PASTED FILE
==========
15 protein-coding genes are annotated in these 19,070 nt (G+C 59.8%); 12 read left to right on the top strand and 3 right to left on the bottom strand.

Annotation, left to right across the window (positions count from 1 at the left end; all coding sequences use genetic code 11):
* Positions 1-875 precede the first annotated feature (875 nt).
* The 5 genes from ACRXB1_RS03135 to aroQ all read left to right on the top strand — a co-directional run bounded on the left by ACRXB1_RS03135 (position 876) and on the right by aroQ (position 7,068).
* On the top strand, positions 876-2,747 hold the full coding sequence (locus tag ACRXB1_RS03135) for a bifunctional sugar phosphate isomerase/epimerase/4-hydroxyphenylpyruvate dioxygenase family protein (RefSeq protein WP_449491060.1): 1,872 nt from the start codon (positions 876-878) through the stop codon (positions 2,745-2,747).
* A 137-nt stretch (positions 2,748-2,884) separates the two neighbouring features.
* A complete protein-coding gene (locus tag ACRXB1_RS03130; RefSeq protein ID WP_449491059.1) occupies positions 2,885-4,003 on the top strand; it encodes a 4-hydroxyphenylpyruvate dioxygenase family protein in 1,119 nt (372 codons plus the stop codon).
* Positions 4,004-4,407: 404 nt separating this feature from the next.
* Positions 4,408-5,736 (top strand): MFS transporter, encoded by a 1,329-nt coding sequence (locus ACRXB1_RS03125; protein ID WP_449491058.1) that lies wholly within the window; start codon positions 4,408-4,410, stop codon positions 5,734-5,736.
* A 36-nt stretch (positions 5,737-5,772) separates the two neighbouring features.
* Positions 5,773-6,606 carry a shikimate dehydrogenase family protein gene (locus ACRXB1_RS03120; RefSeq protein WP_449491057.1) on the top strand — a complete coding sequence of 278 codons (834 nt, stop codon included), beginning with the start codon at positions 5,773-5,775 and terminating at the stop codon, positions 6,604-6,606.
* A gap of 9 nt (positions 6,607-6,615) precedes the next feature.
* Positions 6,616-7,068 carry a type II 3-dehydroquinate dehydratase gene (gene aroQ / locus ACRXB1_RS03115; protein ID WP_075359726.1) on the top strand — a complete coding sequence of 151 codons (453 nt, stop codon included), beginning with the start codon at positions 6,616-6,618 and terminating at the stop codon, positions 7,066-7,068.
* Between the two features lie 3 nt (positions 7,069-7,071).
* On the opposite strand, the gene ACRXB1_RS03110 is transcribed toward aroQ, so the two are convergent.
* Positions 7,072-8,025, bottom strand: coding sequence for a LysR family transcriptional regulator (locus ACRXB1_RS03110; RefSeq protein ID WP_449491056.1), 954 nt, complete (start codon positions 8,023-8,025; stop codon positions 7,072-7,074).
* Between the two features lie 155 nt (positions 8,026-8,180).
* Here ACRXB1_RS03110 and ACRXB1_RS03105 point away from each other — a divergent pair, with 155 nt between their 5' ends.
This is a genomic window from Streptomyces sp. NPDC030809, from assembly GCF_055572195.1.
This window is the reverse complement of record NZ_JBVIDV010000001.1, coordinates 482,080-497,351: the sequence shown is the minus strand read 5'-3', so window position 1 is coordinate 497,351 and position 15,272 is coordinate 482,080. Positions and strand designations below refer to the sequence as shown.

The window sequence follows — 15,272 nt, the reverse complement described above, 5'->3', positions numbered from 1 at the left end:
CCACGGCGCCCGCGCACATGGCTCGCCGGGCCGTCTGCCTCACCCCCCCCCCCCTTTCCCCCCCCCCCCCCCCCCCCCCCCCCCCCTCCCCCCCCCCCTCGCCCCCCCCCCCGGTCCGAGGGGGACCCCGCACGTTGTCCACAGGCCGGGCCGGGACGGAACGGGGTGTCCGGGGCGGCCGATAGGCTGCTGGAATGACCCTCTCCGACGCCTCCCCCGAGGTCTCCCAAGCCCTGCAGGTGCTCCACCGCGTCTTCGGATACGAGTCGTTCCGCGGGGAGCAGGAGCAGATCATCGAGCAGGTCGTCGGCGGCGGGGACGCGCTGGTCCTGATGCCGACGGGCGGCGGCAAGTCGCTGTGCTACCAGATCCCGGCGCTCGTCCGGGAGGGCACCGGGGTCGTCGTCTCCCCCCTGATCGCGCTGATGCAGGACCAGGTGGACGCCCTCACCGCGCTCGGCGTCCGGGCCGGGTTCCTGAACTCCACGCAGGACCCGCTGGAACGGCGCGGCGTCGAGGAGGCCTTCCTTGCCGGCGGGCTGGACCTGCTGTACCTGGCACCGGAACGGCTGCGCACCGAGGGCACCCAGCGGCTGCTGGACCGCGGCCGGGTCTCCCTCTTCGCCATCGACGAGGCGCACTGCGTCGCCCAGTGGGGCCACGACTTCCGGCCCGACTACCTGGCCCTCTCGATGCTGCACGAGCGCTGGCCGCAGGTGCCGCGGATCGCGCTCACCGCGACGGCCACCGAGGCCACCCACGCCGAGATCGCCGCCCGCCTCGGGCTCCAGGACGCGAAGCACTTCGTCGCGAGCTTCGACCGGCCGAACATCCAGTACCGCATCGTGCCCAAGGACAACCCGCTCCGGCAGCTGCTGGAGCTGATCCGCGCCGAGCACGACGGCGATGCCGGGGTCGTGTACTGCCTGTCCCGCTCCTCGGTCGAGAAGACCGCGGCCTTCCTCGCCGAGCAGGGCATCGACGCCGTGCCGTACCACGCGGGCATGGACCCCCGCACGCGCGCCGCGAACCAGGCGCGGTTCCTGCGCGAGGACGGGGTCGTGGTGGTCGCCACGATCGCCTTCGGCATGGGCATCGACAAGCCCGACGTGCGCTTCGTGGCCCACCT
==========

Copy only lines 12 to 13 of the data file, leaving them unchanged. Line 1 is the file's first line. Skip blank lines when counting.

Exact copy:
* A gap of 9 nt (positions 6,607-6,615) precedes the next feature.
* Positions 6,616-7,068 carry a type II 3-dehydroquinate dehydratase gene (gene aroQ / locus ACRXB1_RS03115; protein ID WP_075359726.1) on the top strand — a complete coding sequence of 151 codons (453 nt, stop codon included), beginning with the start codon at positions 6,616-6,618 and terminating at the stop codon, positions 7,066-7,068.